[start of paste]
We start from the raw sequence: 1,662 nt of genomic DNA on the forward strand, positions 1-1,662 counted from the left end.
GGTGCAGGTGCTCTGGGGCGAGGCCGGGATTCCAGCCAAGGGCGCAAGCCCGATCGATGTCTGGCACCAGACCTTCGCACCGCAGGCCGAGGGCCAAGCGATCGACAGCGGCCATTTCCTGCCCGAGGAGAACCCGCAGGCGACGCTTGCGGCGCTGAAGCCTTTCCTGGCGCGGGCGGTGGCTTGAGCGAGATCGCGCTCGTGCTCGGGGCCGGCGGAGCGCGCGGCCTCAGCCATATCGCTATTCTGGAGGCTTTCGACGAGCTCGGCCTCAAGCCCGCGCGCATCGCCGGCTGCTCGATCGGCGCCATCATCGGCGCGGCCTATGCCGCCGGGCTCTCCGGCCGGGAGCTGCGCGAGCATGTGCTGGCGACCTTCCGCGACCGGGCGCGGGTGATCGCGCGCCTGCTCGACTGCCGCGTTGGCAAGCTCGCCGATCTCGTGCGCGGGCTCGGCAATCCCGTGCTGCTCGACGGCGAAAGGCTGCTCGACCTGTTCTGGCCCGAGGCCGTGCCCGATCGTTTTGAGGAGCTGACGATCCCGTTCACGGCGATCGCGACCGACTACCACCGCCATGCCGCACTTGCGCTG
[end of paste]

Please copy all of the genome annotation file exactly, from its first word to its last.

We start from the raw sequence: 1,662 nt of genomic DNA on the forward strand, positions 1-1,662 counted from the left end.
GGTGCAGGTGCTCTGGGGCGAGGCCGGGATTCCAGCCAAGGGCGCAAGCCCGATCGATGTCTGGCACCAGACCTTCGCACCGCAGGCCGAGGGCCAAGCGATCGACAGCGGCCATTTCCTGCCCGAGGAGAACCCGCAGGCGACGCTTGCGGCGCTGAAGCCTTTCCTGGCGCGGGCGGTGGCTTGAGCGAGATCGCGCTCGTGCTCGGGGCCGGCGGAGCGCGCGGCCTCAGCCATATCGCTATTCTGGAGGCTTTCGACGAGCTCGGCCTCAAGCCCGCGCGCATCGCCGGCTGCTCGATCGGCGCCATCATCGGCGCGGCCTATGCCGCCGGGCTCTCCGGCCGGGAGCTGCGCGAGCATGTGCTGGCGACCTTCCGCGACCGGGCGCGGGTGATCGCGCGCCTGCTCGACTGCCGCGTTGGCAAGCTCGCCGATCTCGTGCGCGGGCTCGGCAATCCCGTGCTGCTCGACGGCGAAAGGCTGCTCGACCTGTTCTGGCCCGAGGCCGTGCCCGATCGTTTTGAGGAGCTGACGATCCCGTTCACGGCGATCGCGACCGACTACCACCGCCATGCCGCACTTGCGCTG